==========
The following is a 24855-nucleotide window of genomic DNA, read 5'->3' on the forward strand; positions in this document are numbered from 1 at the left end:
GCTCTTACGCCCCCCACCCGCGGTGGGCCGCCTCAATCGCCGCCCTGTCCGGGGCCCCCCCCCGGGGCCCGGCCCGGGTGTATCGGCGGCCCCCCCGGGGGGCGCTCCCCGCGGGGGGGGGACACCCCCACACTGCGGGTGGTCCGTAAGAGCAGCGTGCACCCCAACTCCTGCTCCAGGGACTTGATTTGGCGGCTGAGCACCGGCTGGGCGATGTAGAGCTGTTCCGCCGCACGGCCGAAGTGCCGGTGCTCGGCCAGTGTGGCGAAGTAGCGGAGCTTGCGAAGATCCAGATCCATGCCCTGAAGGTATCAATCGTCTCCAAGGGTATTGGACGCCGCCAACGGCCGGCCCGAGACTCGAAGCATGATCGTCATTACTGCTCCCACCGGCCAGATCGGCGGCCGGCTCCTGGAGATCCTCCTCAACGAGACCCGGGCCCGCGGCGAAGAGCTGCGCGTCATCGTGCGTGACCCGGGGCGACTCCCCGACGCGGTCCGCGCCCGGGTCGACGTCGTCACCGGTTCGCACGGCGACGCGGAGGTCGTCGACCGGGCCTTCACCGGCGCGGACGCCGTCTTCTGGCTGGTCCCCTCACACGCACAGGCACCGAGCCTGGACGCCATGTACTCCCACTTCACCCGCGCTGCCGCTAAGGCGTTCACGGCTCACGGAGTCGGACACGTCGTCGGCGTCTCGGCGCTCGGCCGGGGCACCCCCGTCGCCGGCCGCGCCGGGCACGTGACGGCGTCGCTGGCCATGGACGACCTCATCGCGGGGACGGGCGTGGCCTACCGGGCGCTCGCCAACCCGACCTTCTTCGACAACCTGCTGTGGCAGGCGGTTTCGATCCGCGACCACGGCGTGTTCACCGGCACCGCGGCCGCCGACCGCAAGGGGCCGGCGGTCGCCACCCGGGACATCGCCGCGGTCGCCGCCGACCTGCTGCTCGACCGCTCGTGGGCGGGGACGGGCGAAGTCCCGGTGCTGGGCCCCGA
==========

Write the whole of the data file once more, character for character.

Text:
The following is a 24855-nucleotide window of genomic DNA, read 5'->3' on the forward strand; positions in this document are numbered from 1 at the left end:
GCTCTTACGCCCCCCACCCGCGGTGGGCCGCCTCAATCGCCGCCCTGTCCGGGGCCCCCCCCCGGGGCCCGGCCCGGGTGTATCGGCGGCCCCCCCGGGGGGCGCTCCCCGCGGGGGGGGGACACCCCCACACTGCGGGTGGTCCGTAAGAGCAGCGTGCACCCCAACTCCTGCTCCAGGGACTTGATTTGGCGGCTGAGCACCGGCTGGGCGATGTAGAGCTGTTCCGCCGCACGGCCGAAGTGCCGGTGCTCGGCCAGTGTGGCGAAGTAGCGGAGCTTGCGAAGATCCAGATCCATGCCCTGAAGGTATCAATCGTCTCCAAGGGTATTGGACGCCGCCAACGGCCGGCCCGAGACTCGAAGCATGATCGTCATTACTGCTCCCACCGGCCAGATCGGCGGCCGGCTCCTGGAGATCCTCCTCAACGAGACCCGGGCCCGCGGCGAAGAGCTGCGCGTCATCGTGCGTGACCCGGGGCGACTCCCCGACGCGGTCCGCGCCCGGGTCGACGTCGTCACCGGTTCGCACGGCGACGCGGAGGTCGTCGACCGGGCCTTCACCGGCGCGGACGCCGTCTTCTGGCTGGTCCCCTCACACGCACAGGCACCGAGCCTGGACGCCATGTACTCCCACTTCACCCGCGCTGCCGCTAAGGCGTTCACGGCTCACGGAGTCGGACACGTCGTCGGCGTCTCGGCGCTCGGCCGGGGCACCCCCGTCGCCGGCCGCGCCGGGCACGTGACGGCGTCGCTGGCCATGGACGACCTCATCGCGGGGACGGGCGTGGCCTACCGGGCGCTCGCCAACCCGACCTTCTTCGACAACCTGCTGTGGCAGGCGGTTTCGATCCGCGACCACGGCGTGTTCACCGGCACCGCGGCCGCCGACCGCAAGGGGCCGGCGGTCGCCACCCGGGACATCGCCGCGGTCGCCGCCGACCTGCTGCTCGACCGCTCGTGGGCGGGGACGGGCGAAGTCCCGGTGCTGGGCCCCGA